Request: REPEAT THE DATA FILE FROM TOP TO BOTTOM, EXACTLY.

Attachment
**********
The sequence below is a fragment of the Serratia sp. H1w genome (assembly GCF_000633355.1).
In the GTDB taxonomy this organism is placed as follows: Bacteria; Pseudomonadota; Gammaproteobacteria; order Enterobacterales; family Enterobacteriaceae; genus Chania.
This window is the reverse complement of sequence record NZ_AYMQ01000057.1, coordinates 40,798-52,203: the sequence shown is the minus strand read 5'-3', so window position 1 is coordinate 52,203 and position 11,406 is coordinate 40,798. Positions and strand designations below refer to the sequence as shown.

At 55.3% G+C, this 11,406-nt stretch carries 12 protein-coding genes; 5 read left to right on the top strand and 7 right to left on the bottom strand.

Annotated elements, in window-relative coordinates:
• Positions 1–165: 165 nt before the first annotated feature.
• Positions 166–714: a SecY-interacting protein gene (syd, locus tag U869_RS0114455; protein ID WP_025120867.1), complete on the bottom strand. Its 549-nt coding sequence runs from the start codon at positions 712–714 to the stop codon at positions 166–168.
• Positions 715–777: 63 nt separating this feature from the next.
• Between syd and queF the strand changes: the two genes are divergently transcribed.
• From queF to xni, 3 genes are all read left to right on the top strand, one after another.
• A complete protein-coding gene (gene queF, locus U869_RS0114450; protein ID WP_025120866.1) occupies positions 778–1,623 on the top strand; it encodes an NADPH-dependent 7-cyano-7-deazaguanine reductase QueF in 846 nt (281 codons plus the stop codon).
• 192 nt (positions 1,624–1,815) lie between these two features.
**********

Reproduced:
The sequence below is a fragment of the Serratia sp. H1w genome (assembly GCF_000633355.1).
In the GTDB taxonomy this organism is placed as follows: Bacteria; Pseudomonadota; Gammaproteobacteria; order Enterobacterales; family Enterobacteriaceae; genus Chania.
This window is the reverse complement of sequence record NZ_AYMQ01000057.1, coordinates 40,798-52,203: the sequence shown is the minus strand read 5'-3', so window position 1 is coordinate 52,203 and position 11,406 is coordinate 40,798. Positions and strand designations below refer to the sequence as shown.

At 55.3% G+C, this 11,406-nt stretch carries 12 protein-coding genes; 5 read left to right on the top strand and 7 right to left on the bottom strand.

Annotated elements, in window-relative coordinates:
• Positions 1–165: 165 nt before the first annotated feature.
• Positions 166–714: a SecY-interacting protein gene (syd, locus tag U869_RS0114455; protein ID WP_025120867.1), complete on the bottom strand. Its 549-nt coding sequence runs from the start codon at positions 712–714 to the stop codon at positions 166–168.
• Positions 715–777: 63 nt separating this feature from the next.
• Between syd and queF the strand changes: the two genes are divergently transcribed.
• From queF to xni, 3 genes are all read left to right on the top strand, one after another.
• A complete protein-coding gene (gene queF, locus U869_RS0114450; protein ID WP_025120866.1) occupies positions 778–1,623 on the top strand; it encodes an NADPH-dependent 7-cyano-7-deazaguanine reductase QueF in 846 nt (281 codons plus the stop codon).
• 192 nt (positions 1,624–1,815) lie between these two features.